Sitesize

Joan Vila-Puig y Elvira Pujol Masip
www.sitesize.net

Created by Joan Vila-Puig and Elvira Pujol Masip in 2002, Sitesize is a platform that proposes and develops collaborative projects of a specific nature, all linked by the common goal of studying, in depth, the economic, geographical and self-defining tensions that affect new contemporary urban spaces. To this end, Sitesize has focused on metropolitan Barcelona, an especially dense field of study burgeoning with problems arising from a lack of clarity regarding production, ongoing cartographic reconfiguration and certain supplantings that have thrown the social memory of the territory into disorder. In response to these circumstances, Sitesize utilises a methodology of immediate dialogue based on the visual, on territorial representations and on the development of elements of community cohesion. As a result of their work, the practice of autonomous cultural production in a particular social space is reinforced, contributing to the identification, shaping and transformation of the dynamics of both the action and of the places where this action occurs in equal measure.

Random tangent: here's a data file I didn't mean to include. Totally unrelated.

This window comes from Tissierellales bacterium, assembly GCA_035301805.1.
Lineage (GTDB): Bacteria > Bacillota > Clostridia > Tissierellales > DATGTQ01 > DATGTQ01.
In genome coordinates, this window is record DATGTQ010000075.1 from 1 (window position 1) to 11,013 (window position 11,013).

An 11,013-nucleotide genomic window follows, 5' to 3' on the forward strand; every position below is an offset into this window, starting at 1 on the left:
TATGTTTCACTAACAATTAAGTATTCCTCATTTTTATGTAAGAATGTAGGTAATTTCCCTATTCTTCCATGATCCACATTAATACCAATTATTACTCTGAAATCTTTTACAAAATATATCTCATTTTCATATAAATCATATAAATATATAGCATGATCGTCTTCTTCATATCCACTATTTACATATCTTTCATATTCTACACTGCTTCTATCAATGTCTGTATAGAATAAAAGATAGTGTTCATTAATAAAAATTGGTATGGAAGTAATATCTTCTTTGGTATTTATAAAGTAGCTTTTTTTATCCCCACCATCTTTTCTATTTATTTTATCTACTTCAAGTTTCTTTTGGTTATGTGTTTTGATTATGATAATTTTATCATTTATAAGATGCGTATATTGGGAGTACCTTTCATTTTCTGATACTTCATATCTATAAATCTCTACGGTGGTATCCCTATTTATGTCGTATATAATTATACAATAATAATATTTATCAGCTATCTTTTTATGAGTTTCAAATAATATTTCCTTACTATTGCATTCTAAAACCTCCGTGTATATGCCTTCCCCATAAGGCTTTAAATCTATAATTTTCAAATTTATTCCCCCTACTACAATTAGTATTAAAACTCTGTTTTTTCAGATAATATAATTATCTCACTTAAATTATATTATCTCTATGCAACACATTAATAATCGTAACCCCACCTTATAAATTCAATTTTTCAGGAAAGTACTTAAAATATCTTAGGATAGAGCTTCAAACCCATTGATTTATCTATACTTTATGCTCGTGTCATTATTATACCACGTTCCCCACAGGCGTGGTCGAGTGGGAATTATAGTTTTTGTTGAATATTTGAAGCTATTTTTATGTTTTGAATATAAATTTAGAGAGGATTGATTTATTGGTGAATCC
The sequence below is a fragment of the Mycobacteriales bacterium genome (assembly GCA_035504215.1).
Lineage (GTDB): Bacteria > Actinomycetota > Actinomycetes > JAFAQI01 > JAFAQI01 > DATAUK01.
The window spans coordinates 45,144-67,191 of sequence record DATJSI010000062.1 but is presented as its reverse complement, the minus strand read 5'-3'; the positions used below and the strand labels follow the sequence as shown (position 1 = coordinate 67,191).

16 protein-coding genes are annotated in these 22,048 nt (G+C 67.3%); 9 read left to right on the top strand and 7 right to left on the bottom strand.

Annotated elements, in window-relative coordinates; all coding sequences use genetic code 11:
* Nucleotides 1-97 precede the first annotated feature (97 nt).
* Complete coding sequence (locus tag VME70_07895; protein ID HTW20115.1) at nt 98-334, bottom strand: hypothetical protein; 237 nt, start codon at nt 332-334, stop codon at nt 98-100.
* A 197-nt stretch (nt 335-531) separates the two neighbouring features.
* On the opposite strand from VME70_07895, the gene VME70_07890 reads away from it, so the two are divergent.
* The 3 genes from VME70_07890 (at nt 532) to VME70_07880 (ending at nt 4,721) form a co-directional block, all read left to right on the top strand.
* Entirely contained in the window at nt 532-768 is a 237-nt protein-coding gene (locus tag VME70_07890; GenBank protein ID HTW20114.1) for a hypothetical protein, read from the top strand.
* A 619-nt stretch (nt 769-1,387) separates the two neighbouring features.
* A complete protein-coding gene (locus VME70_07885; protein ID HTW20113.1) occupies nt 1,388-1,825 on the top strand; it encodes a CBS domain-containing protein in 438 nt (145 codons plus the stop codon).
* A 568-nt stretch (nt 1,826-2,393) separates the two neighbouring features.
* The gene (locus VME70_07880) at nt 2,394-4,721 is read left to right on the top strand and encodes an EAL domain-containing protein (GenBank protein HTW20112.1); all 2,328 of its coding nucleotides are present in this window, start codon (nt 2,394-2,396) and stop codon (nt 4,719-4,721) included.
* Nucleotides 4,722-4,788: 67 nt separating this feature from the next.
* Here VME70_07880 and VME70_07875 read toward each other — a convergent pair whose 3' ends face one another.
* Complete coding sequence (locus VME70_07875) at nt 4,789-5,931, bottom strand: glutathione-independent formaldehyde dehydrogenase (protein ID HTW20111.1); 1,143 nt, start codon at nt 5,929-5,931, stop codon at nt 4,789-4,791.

Due to the variety and scale of their projects, Sitesize work in a number of fields of action in which they use a range of approaches to explore urban paradoxes of various kinds and which, therefore, demand equally varied strategies of interpretation. First and foremost, they have run an entire series of projects that critically investigate the mechanisms of constructing self-defining stereotypes that sometimes mask the collective imaginary, which is rendered invisible. Four of their projects of this nature are especially worth singling out, each in its own way a reconsideration of the means whereby popular narratives are configured. Poble9, transformación local (2003; Poble9, Local Transformation) was an audiovisual documentation of the transformations in the Poblenou neighbourhood of Barcelona that compiled the testimonies of the people, collectives and social actors involved in the various processes of change that have taken place in this part of the city. Another project, along the same lines, is the exhibition VALLS-T (2003), which reflected on the territorial identity of the city of Valls (Tarragona) from a tourist point of view, taking as its starting point the city’s morphological characteristics and its cultural values and economic obligations. Riu Ripoll (Ripoll River) (2002-03) took two forms (a website, www.riuripoll.net, and a workshop, TAO RIU RIPOLL, Sabadell, Temporarily Autonomous Office) and, just like the aforementioned works, engaged in an exercise of representation, a “referential audit” according to Sitesize, of the space of the Ripoll River as it passes through the city of Sabadell (Barcelona). Finally, along this same line of analysis, we find Pasaje Chile_Calle Barcelona. Imaginarios cruzados (2007-08; Pasaje Chile_Calle Barcelona. Crossed Imaginaries), a project that sought to reclaim social memory from official narratives (both in Barcelona and in Santiago, Chile), which are characterised not only by the exclusion of individual contributions but which also use suspiciously similar imposition strategies.